The minister of education has made it clear that teaching and vocational training will be paramount in this year’s budget and this is because it has been observed that the profession has suffered immensely compared to others in the country. In this quest, will the present administration look into the roles played by female teachers as well as their inadequacy in the profession? Kuni Tyessi takes a look at it.
One of the challenges of contemporary society and the educational system is to address gender inequality in the educational social systems so that schools and teachers at all levels can have a key role to play in developing a gender-sensitive future generation. Gender stereotypes exist in all human societies and in all human endeavours.
Some scholars interchange the word gender for sex to create the erroneous impression that certain barriers to progress are a matter of nature, whereas they are manifestation of nurture socially constructed and therefore subject to change.
Others say gender stereotype is one type of subjective perception of what a man or woman should be or how people should behave. Most of these stereotypes often described men as intellectually competent, strong and brave, while women are homely, warm and expressive, incompetent and passive. They portray the male as strong, dominant person with leadership trait, one whose works should be outside the home in often prestigious occupations, while female is usually portrayed as being subordinate and confined to the home.
Nigerian women, generally, are yet to occupy their positions on the Nigerian educational set-up.the wide gap between the male and female has existed over the years and deliberate efforts have been made by the united nation to address it. These efforts include declaration of a decade for women, which culminated in the Beijing conference of 1995, Education For All, EFA, Millennium Development Goals, MDGs, Convention on the Elimination of all Forms of Discrimination Against Women, CEDAW, etc.
These all criticize the unequal treatment between sexes and the stereotyped way of teaching in the educational system, teaching staff and standards, the elimination of stereotyped concepts of the role of women and men, the same opportunity for scholarships, the same access for continuing education, sports and physical education.
Like their counterparts in other parts of Africa, available statistics indicate that Nigerian women are yet to occupy their rightful places in various sectors of the Nigerian education industry. The level of female participation in Nigerian secondary school education is far lower than that at the primary education level. It appears that the higher the education ladder, the lower the level of female involvement.
According to TRCN statistical digest for 2008, there are 110,923 male teachers and 94, 365 female teachers in the secondary schools in all the 36 states of the federation including Abuja, the Federal capital territory. However, by 2009, the statistics indicate that there are 121,750 male teachers and 125, 801 female teachers which is a substantial improvement from the 2008 statistics.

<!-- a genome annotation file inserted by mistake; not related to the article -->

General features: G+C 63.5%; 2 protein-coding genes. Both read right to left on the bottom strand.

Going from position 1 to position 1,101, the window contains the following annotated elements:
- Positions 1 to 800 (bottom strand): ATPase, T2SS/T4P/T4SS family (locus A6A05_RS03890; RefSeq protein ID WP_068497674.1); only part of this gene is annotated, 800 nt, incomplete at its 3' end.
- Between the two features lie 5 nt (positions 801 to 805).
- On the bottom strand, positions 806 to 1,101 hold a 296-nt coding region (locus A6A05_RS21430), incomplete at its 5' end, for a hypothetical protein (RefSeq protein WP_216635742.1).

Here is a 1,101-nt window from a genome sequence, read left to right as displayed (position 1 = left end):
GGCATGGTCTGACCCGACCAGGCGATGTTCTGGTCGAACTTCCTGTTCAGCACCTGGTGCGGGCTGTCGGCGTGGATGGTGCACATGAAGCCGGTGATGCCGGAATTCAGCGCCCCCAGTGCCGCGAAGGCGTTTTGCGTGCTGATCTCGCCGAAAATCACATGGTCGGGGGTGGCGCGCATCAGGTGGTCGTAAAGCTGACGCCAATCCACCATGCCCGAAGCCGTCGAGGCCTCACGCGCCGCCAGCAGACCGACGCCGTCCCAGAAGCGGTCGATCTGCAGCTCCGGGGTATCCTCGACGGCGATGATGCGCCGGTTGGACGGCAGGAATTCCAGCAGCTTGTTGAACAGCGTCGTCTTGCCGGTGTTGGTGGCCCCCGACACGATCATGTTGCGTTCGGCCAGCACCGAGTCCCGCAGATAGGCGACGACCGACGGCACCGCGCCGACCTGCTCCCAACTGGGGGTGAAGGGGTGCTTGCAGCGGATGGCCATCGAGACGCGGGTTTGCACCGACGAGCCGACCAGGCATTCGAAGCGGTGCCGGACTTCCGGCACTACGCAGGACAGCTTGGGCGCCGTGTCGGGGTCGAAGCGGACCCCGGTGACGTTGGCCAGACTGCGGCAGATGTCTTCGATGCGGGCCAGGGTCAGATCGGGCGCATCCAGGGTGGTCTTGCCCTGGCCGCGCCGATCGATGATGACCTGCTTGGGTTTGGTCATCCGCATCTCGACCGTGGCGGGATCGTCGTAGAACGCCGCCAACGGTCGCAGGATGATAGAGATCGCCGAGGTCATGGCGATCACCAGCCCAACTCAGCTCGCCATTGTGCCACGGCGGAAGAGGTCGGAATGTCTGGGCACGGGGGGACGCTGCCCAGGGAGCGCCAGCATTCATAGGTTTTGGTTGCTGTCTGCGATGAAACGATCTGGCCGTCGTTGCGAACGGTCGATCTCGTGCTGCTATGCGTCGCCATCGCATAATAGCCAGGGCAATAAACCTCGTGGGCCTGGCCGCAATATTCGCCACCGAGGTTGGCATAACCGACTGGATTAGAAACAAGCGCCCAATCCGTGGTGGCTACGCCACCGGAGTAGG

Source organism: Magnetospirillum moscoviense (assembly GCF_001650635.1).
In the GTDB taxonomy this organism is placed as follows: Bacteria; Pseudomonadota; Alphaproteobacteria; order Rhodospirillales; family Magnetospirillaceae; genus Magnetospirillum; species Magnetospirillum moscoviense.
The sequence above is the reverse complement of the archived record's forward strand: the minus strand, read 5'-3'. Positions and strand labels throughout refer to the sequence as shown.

Already, it has been established that culture and tradition seem to be the reason why Nigerian women are underrepresented in various sectors of the Nigerian labour force, which is just one of the surviving legacies of a traditional educational background that saw housekeeping as the exclusive career of women.
However, current data are subtle proofs that Nigerian women are gradually pulling down the traditional barriers militating against their adequate participation in the education industry. The pulling down process is however slow largely because the force of tradition often takes time to break.
The norms of most Nigerian societies are too male oriented. Even school traditions many times discriminate against women’s education, as many text books are full of materials that reinforce gender discrimination and sex stereotyping. The career development of women is often tailored along specific occupations traditionally stereotyped as female occupation. Some teachers do not even have often like investing time on female pupils believing that most of them will sooner or later end up in marriage.
These diverse constraints to women education has its attendant effect on the teaching profession right from the training of a child in the classroom and the various behaviors of teachers to the pupils which culminate in the choice of career that the female child chooses.
With these in mind, one can say that the reason might not be far-fetched as it is known that the teaching job is laced with too many controversies and chiefly among them is the low remuneration which has enabled many to say that the reward of teachers is in heaven. If their reward is in heaven, then it is even a worse case for the woman as she is known to suffer double oppression from the society and the home front.
Anambra State has been in the news concerning the low level of the enrolment of male teachers and the reason given is that they are business inclined and need to make all the monies in the world as the meager salaries of the teaching profession cannot see to their needs and that of their families and as such, it must be a profession for women whom it is said do not need so much in term of cash because they are meant to be provided for.
However, research has revealed that the uneducated men at the long run get married to the educated females who in the long run begin to fill that there is a social imbalance as they cannot proudly introduce them to others and even in constructive discussions, there usually seems to be no melting point for the two thereby endangering the marriage institution and giving cause for concern for the most noble yet under paid profession.